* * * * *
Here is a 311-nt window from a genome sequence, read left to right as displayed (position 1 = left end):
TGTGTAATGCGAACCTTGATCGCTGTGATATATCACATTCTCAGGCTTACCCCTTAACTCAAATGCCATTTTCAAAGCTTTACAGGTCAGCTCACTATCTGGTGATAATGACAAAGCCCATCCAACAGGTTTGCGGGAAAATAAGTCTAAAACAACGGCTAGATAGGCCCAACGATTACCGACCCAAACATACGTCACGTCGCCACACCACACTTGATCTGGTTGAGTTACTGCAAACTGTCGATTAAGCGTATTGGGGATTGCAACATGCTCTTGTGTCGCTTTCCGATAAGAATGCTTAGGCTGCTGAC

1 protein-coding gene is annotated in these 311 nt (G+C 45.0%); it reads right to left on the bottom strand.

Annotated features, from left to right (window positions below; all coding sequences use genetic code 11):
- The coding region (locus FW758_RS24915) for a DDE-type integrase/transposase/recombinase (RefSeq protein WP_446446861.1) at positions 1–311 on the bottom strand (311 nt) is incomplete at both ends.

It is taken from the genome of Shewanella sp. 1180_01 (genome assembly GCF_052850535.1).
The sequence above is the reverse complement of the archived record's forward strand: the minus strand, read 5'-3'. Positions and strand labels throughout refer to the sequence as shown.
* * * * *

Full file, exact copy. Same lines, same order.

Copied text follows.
Here is a 311-nt window from a genome sequence, read left to right as displayed (position 1 = left end):
TGTGTAATGCGAACCTTGATCGCTGTGATATATCACATTCTCAGGCTTACCCCTTAACTCAAATGCCATTTTCAAAGCTTTACAGGTCAGCTCACTATCTGGTGATAATGACAAAGCCCATCCAACAGGTTTGCGGGAAAATAAGTCTAAAACAACGGCTAGATAGGCCCAACGATTACCGACCCAAACATACGTCACGTCGCCACACCACACTTGATCTGGTTGAGTTACTGCAAACTGTCGATTAAGCGTATTGGGGATTGCAACATGCTCTTGTGTCGCTTTCCGATAAGAATGCTTAGGCTGCTGAC

1 protein-coding gene is annotated in these 311 nt (G+C 45.0%); it reads right to left on the bottom strand.

Annotated features, from left to right (window positions below; all coding sequences use genetic code 11):
- The coding region (locus FW758_RS24915) for a DDE-type integrase/transposase/recombinase (RefSeq protein WP_446446861.1) at positions 1–311 on the bottom strand (311 nt) is incomplete at both ends.

It is taken from the genome of Shewanella sp. 1180_01 (genome assembly GCF_052850535.1).
The sequence above is the reverse complement of the archived record's forward strand: the minus strand, read 5'-3'. Positions and strand labels throughout refer to the sequence as shown.